• Submission to ordering service: After receiving the endorsement output, the client-side application sends the approved transactions to the ordering service. The peer in charge of the ordering service places the transaction in a specific block and sends it to the peer nodes of different network members.
  • Updating the ledger: When such organizations receive this block, their peer nodes update their local ledger with it. As a result, the new transactions have now been committed.

Hyperledger Fabric Transaction Flow

  • A client application sends a transaction proposal to peers in each organization for approval to start the transaction flow.
  • The peers make sure that the person sending the transaction is who they say they are and that they are allowed to do so.After that, they simulate how the proposed transaction would go, and if the results match what was expected, they send the client a signature endorsement.
  • After getting the number of peer endorsements required by the endorsement policy, the client gets endorsements from peers and sends the transaction to the ordering service.
  • The ordering service then determines whether the transaction has the necessary number of endorsements to comply with the endorsement policy. The approved transactions are then chronologically ordered, bundled into blocks, and sent to peer nodes within each organization. The ordering service sends new blocks of transactions to peer nodes, who then perform a final validation on the transactions in that block. As soon as this is finished, the ledger's state is updated, and the new block is added. New contracts have been signed.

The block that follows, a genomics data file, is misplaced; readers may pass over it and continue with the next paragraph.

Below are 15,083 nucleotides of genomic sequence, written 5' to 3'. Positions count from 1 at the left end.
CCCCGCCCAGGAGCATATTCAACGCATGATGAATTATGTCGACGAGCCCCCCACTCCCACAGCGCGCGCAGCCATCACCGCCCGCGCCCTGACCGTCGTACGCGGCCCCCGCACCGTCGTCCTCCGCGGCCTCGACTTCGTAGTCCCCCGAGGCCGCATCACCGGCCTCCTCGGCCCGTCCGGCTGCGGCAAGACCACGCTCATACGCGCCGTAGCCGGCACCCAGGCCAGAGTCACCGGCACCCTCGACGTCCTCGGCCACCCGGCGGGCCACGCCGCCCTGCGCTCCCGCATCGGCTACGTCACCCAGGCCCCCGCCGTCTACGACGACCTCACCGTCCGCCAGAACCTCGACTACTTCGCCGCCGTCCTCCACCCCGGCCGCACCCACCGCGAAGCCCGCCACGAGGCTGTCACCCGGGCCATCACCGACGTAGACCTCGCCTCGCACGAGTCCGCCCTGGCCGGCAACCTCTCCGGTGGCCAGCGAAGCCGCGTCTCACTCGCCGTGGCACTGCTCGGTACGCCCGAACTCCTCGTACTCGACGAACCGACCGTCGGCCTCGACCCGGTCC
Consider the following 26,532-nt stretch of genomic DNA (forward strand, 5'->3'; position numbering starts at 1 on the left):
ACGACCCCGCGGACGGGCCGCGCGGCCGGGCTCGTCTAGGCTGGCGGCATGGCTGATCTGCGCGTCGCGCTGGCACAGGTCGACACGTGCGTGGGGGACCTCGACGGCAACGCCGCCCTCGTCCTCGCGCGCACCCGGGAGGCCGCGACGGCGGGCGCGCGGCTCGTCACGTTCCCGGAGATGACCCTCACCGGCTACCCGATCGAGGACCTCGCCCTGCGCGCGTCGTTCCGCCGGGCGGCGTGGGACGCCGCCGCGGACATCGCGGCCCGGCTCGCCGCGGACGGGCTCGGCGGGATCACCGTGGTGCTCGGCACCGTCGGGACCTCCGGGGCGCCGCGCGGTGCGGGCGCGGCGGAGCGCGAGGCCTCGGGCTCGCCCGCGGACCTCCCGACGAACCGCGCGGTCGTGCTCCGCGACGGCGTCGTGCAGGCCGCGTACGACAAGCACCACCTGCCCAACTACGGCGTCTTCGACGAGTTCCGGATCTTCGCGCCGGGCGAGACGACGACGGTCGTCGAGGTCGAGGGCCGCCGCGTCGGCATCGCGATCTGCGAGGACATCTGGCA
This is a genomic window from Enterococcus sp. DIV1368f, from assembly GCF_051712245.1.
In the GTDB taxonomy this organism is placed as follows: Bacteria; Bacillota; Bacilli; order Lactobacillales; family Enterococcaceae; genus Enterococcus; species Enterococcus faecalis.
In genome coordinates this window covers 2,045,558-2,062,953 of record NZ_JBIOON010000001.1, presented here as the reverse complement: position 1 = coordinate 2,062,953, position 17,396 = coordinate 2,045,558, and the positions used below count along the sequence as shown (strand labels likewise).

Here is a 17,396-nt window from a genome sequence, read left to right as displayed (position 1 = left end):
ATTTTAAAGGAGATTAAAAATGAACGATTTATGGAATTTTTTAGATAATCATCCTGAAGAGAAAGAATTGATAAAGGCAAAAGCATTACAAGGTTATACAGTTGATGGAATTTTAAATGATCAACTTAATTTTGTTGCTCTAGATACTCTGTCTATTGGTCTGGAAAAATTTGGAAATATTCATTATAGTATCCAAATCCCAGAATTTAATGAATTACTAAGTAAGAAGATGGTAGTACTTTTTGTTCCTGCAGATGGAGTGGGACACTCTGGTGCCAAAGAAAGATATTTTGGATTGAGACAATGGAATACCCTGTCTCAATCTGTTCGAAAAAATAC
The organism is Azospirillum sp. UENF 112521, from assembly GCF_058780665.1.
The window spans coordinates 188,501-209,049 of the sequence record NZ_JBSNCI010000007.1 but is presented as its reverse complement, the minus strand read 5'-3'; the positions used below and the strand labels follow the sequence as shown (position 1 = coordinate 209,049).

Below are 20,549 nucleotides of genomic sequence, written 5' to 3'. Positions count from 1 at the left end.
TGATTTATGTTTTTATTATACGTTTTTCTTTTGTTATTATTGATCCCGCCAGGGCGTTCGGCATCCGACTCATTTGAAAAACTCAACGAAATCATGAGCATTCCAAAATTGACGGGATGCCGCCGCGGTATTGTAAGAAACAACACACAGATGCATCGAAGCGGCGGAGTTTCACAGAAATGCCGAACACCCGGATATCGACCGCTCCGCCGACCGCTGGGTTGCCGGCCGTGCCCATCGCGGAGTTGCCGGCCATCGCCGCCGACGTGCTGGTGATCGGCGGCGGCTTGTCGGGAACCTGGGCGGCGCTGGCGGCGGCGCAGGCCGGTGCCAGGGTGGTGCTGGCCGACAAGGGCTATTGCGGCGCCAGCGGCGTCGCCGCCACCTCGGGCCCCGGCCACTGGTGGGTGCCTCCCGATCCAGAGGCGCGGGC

Characteristics of Hyperledger Fabric

Here is a list of some key characteristics of Hyperledger Fabric and what sets it apart from other distributed ledger technologies:

  • Architecture with permission
  • Extremely modular
  • Convenient consensus
  • Flexible open smart contract model that can be used to implement any desired solution model (account model, UTXO model, structured data, and so on).
  • Low finality/confirmation latency
  • Data isolation is a flexible approach to data privacy
  • 'Channels' can be used to share private data on a need-to-know basis, or private data 'collections' can be used to share private data on a need-to-know basis
  • Smart contracts are supported in a variety of programming languages, including Go, Java, Python, and JavaScript.
  • EVM and Solidity support Intended for continuous use, including Asymmetric version support and rolling upgrades